Developing highly effective marketing campaigns. Brilliantly targeting ideal customers. Making it all happen on time and under budget. That's just a day in the career of a standout marketing director.
The best marketing departments have an experienced, knowledgeable director who understands the ins and outs of marketing strategy, analysis, campaign execution and staff management — all while keeping tight control over the bottom line.
What are marketing directors? Part analyst, part strategist and part manager, these professionals create and implement strategies, tactics, campaigns and brand messaging. They may work in-house for a corporation or at an agency. Either way, they lead the charge for a marketing team and must bring a healthy mix of skill, management experience and initiative to the company.
And what can you expect for a marketing director salary? Here's a look at the job description, required experience and salary of the typical marketing director.
Marketing director salary projections
The Robert Half Salary Guide describes the job market as a hot one for marketing and creative professionals, with fierce competition in hiring. Employers are stepping up with benefits, options to work remotely and salaries, with the midpoint starting salary for marketing directors at $112,250 in 2022.
The Salary Guide allows you to fine-tune listed marketing director salary ranges to your location. And, for targeted salary information, there’s nothing better than contacting a talent solutions firm that specializes in marketing and creative roles.
Marketing director duties and expectations
Depending on the industry focus and company's needs, this role can vary quite a bit. In general, the director of marketing manages the marketing process from research and planning to execution and analysis. In most cases, the following job responsibilities can be expected:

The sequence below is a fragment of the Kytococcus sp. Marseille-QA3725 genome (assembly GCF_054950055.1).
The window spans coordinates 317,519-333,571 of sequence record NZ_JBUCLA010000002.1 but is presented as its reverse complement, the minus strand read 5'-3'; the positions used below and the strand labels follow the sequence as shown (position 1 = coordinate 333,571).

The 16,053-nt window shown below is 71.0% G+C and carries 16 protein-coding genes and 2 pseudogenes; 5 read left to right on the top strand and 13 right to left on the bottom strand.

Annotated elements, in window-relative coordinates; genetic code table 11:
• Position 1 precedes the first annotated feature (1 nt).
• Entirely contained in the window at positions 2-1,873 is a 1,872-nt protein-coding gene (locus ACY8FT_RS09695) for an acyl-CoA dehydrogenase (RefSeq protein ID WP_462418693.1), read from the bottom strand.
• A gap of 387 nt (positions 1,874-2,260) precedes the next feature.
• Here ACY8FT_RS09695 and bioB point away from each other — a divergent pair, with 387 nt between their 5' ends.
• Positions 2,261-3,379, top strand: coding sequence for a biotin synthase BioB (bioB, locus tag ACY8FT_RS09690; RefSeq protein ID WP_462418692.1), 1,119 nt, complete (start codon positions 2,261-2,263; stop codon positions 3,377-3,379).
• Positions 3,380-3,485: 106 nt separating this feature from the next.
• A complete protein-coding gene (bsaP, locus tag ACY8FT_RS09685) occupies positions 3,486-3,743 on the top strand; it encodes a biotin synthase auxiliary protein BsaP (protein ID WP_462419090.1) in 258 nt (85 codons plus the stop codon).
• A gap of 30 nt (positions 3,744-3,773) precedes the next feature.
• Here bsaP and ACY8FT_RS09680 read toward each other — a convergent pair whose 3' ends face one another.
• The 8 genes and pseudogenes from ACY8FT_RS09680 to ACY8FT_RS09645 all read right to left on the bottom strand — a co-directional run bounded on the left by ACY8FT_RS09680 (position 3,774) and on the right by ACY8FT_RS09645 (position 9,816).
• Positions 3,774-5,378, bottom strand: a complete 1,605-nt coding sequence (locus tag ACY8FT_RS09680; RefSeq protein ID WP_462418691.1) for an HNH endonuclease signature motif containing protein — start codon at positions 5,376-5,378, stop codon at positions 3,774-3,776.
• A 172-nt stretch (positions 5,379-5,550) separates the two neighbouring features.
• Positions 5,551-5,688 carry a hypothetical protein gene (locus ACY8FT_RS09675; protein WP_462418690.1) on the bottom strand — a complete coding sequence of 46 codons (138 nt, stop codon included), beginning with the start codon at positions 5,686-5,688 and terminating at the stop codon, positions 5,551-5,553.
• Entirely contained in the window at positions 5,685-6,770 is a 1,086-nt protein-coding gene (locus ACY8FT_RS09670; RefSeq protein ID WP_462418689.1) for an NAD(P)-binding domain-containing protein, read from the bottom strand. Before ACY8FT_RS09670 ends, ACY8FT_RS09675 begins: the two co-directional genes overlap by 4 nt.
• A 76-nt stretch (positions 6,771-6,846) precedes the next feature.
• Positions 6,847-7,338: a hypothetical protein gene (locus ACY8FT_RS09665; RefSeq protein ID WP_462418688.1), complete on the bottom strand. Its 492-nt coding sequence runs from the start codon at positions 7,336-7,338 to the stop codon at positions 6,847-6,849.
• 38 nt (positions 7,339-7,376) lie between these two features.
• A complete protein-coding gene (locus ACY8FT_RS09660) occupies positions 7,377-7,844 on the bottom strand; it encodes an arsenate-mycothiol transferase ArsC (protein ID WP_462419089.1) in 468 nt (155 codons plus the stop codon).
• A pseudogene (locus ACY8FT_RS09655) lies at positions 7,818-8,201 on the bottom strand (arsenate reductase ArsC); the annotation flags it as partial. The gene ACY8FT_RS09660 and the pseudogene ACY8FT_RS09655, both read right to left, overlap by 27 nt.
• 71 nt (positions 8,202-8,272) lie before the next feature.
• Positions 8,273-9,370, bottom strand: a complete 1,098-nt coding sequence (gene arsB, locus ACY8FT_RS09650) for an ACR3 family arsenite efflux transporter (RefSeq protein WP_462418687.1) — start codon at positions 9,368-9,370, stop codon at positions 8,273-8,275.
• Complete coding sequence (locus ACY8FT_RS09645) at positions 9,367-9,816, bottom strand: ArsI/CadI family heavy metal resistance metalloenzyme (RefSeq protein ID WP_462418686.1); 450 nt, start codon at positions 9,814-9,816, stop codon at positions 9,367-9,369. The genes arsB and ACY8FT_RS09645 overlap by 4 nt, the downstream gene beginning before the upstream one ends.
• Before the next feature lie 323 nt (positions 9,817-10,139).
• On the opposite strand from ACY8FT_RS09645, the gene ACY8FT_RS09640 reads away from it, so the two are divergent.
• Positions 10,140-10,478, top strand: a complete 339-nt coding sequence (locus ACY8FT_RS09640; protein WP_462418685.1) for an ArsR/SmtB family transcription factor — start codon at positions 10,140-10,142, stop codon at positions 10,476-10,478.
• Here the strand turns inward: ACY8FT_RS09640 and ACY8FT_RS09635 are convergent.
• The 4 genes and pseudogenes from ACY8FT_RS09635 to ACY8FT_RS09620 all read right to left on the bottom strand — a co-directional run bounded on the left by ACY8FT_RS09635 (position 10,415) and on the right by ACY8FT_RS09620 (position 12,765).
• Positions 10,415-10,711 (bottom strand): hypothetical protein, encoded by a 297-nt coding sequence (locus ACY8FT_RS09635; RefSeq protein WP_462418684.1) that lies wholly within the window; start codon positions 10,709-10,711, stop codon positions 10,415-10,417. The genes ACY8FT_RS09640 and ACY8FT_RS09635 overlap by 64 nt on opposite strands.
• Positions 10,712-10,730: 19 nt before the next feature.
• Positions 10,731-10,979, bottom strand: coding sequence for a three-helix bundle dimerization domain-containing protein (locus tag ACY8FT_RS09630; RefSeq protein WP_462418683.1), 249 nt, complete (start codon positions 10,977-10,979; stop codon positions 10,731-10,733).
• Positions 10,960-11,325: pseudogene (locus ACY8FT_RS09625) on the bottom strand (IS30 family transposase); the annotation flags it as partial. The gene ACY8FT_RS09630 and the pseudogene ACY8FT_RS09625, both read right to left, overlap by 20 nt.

- Participate in the development of branding and corporate identity initiatives
- Develop and implement marketing plans, including promotional calendars and programs, new product introductions and other marketing projects
- Develop and manage marketing budgets
- Develop sales forecasting and product branding plans
- Establish and grow a target market share
- Monitor costs and budgets
- Conduct customer, brand and product research initiatives
- Offer expert advice to develop innovative advertising, public relations, social media and events
- Negotiate with media partners to guarantee advantageous contracts
- Work with new business development team and sales teams on brand initiatives
- Manage agency providers, consultants, freelancers and other suppliers, including contract negotiation and management
- Demonstrate excellent communication and interpersonal skills
- Supervise a marketing team, including hiring, training, workloads, schedules and deadlines
- Oversee the operation of a company’s website or email marketing program and provide analytics reviews
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Experience, skills and education
Experience is the most important requirement. The director of marketing generally has at least five to 10 years of applicable experience. Knowledge of finance, especially expense management and profit and loss statements, is desirable. Familiarity with the creative side of marketing and design is important. For some organizations, the job may require an MBA as well.
A director of marketing must have excellent communication skills — whether it's for pitching new business or writing customer lifetime value reports. The ability to garner consensus from a large team is important and obtaining stakeholder buy-in on new, complex or challenging ideas is essential. Soft skills such as good attention to detail, versatility and leadership abilities also rank high on the list of desired qualities for a manager at this level.
The best marketing directors are able to work cooperatively and effectively with different personality types as well as other departments, vendors and clients. They can transition seamlessly among projects of varying scale, audience, format and distribution channel. Additionally, they know their own weaknesses and can work around these shortcomings through delegation, collaboration and excellent resource utilization.